Tuesday, April 10, 2012

Health or an addiction with food?

I always considered myself a healthy person. Of course, I grew up in the South and I know there is an unhealthy stigma attached to that. Growing up, I did eat my share of fried catfish and cornbread as well as sweet tea which was a staple in my home. But, my mom did cook- we didn't have the weekly run to McDonald. Going out to eat was a privilege. Eating what mom put on the table was a must. Sodas and snacks were also an extra treat.

When I was in high school (I think it was then), my dad had some test results come back that pointed to the fact that he needed to change his diet. I think this is when I really started thinking about health and wanting to be healthy for my own future. My mom began to grill and steam everything we ate. Yes, we still had sweet tea and we still ate things we shouldn't have, but we were on our way.

College began for me and I ate my share of pizza- the staple college food. But, I didn't gain the freshman 30 because I walked everywhere. Both of my majors - design and elementary ed- had the buildings located the farthest from my dorm. My dorm room was on the third floor- no elevator- and laundry was out back in another building. I also began to exercise and do aerobics with my room mate and another close friend who was in training for her career in criminal justice. She really pushed me sometimes, but it felt great to work out and exercise.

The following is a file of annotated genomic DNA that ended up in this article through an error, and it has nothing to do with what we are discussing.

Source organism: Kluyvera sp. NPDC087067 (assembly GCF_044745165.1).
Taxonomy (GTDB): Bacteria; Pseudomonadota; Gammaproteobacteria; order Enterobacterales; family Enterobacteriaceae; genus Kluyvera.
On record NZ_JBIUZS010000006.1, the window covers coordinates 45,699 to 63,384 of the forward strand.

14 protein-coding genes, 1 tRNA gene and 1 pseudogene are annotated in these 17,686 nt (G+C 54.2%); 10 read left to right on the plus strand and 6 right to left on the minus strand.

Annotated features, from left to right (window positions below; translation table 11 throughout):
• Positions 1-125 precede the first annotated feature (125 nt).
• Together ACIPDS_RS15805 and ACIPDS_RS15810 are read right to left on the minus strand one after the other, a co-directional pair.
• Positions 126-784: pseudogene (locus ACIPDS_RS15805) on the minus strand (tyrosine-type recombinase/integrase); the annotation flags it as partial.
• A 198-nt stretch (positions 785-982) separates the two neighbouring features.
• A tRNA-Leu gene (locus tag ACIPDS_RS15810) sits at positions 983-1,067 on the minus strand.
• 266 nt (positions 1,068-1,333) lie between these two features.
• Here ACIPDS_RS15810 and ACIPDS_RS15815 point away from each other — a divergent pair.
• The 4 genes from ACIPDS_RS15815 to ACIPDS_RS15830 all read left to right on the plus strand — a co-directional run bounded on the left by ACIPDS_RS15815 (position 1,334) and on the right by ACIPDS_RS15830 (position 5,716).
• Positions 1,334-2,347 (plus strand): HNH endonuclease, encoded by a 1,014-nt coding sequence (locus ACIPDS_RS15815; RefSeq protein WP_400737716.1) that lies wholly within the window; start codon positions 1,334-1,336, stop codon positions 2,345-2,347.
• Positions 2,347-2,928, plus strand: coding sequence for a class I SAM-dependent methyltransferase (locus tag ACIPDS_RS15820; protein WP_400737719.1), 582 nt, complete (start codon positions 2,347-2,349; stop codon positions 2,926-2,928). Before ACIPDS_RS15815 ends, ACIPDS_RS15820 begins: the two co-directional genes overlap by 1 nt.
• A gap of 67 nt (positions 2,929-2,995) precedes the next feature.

When Gary and I met and were married, I began another journey into fitness- martial arts. He had been in martial arts in college and I wanted to do it too. I felt empowered - the class I took Gary down was an event to remember. We did this for a while at our local YMCA. One summer (teacher's have time off, but husbands don't) I was bored. I decided to meet the goal at the Y of making it to a certain number of classes so I could win a T-Shirt. I did aerobics, Pilates, Yoga, etc. and I met my goal.

Moving to Georgia brought another form of fitness. I was amazed when we first moved here at how many people were outside exercising- cycling, tennis, swimming, etc. At first, I thought this area was just more healthy until I realized how much cooler it was outside than in Mississippi. In MS, exercising outside in the summer is asking for a heat stroke!!

I loved this new concept. I also enjoyed shopping for groceries. There were so many more healthy options in grocery stores and at restaurants. We didn't have to eat at McDonald's or fast food places if we wanted to eat out.